• Connect up your device with Training Center running and it should automatically sync
  • If you are not making any use of the standard Workouts you may want to select the Workout tab and the delete any workouts you see to declutter

Download workout to watch

  • Login to the TrainAsONE dashboard
  • Select Send my Next Run > Download as Garmin TCX workout, then save the workout-NNN.tcx
  • Run Training Center and select File > Import to Current User Account > Workouts and select the downloaded workout-NNN.tcx file
  • Select Send to device

Some other running devices may support loading TCX workouts, which can then help pace your workout steps based on speed or heart rate.

Contact your device supplier to confirm its capabilities.

Let's conquer training for running first. Then we'll move onto all the other great sports we want to include. We aleady process non-running activities in preparation to begin analysing them.

The measurement of resting heart rate is ideally taken a few minutes after waking whilst still lying in bed. Give your body some time to adjust to the change from sleeping before taking your pulse (2-5 minutes). If you are not able to take a measurement first thing in the morning, make sure you lie down for at least 10 minutes before taking a measurement.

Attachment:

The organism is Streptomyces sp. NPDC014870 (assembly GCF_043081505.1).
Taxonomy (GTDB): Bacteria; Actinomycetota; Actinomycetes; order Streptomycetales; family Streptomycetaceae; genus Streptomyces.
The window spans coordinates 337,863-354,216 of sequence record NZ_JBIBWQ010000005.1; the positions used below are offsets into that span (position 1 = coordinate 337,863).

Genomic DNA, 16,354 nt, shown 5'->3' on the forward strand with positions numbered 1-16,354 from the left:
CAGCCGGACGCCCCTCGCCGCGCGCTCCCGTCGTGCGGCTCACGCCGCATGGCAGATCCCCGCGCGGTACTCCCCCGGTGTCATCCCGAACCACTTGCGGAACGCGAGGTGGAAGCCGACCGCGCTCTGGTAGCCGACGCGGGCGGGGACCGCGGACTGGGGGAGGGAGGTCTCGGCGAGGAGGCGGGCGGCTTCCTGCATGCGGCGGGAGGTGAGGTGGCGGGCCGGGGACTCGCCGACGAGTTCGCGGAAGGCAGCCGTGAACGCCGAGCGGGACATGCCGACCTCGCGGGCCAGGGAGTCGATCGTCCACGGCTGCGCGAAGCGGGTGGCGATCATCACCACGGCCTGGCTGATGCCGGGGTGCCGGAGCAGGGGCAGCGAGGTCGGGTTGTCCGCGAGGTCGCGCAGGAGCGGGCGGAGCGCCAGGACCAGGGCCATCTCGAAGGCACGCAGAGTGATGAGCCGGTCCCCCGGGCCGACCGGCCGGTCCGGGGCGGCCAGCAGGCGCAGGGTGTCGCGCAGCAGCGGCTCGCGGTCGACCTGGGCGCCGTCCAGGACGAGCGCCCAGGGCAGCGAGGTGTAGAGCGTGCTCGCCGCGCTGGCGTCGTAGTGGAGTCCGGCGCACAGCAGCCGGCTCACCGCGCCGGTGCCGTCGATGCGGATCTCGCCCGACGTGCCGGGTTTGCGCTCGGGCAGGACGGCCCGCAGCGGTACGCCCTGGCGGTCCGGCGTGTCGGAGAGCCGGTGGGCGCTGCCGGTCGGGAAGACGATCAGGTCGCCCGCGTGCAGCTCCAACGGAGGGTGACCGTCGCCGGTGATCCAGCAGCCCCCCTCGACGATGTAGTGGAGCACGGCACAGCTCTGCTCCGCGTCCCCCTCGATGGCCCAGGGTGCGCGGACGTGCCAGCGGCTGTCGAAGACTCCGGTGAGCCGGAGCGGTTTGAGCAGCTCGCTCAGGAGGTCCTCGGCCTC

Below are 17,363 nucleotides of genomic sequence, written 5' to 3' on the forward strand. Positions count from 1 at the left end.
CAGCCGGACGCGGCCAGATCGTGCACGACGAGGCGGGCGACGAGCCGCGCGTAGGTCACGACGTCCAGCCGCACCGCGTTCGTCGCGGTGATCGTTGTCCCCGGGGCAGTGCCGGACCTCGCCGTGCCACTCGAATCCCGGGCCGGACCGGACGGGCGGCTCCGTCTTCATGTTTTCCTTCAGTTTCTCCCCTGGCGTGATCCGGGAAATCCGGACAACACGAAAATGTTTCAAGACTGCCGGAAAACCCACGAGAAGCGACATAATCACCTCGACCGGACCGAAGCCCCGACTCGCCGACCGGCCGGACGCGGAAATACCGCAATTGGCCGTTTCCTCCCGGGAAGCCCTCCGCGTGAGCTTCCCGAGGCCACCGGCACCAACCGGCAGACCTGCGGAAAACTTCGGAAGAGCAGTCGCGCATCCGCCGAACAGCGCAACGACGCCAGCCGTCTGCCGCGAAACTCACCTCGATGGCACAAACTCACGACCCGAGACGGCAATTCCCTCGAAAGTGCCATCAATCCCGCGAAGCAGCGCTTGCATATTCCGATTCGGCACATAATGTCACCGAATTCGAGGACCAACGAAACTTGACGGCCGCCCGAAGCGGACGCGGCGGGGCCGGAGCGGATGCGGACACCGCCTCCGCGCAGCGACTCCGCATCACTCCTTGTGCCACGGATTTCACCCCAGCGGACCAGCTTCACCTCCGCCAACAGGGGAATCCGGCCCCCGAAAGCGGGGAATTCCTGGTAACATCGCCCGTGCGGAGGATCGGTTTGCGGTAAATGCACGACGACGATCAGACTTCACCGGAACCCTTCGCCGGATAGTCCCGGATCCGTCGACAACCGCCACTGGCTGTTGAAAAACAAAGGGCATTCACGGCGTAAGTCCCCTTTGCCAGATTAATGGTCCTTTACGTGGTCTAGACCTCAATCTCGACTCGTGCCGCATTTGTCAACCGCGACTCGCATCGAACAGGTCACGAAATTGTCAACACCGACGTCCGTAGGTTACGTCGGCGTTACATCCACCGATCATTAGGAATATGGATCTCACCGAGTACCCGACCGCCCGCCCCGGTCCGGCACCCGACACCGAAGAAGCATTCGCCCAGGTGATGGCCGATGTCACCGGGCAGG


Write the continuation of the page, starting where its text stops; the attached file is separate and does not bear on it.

If you are using a device to obtain a reading, get it to measure a 1 minute period and take the average.

Training with TrainAsONE

Having a race time when you start training can be a little non-sensical. This is because there is no available science to predict the level of response to training*.

To help clarify. If today you can run a marathon at 6:00 min/km pace and wish to attempt a 5:30 min/km marathon in X weeks time, there is no known way to calculate the training required to increase your average pace over that distance by 30 seconds per km.

In the above scenario, it is often stated (and people coached as such) that they must spend X amount of time training at their goal-pace, 4:30 km. Whilst this may be appropriate under certain situations, in general it is not.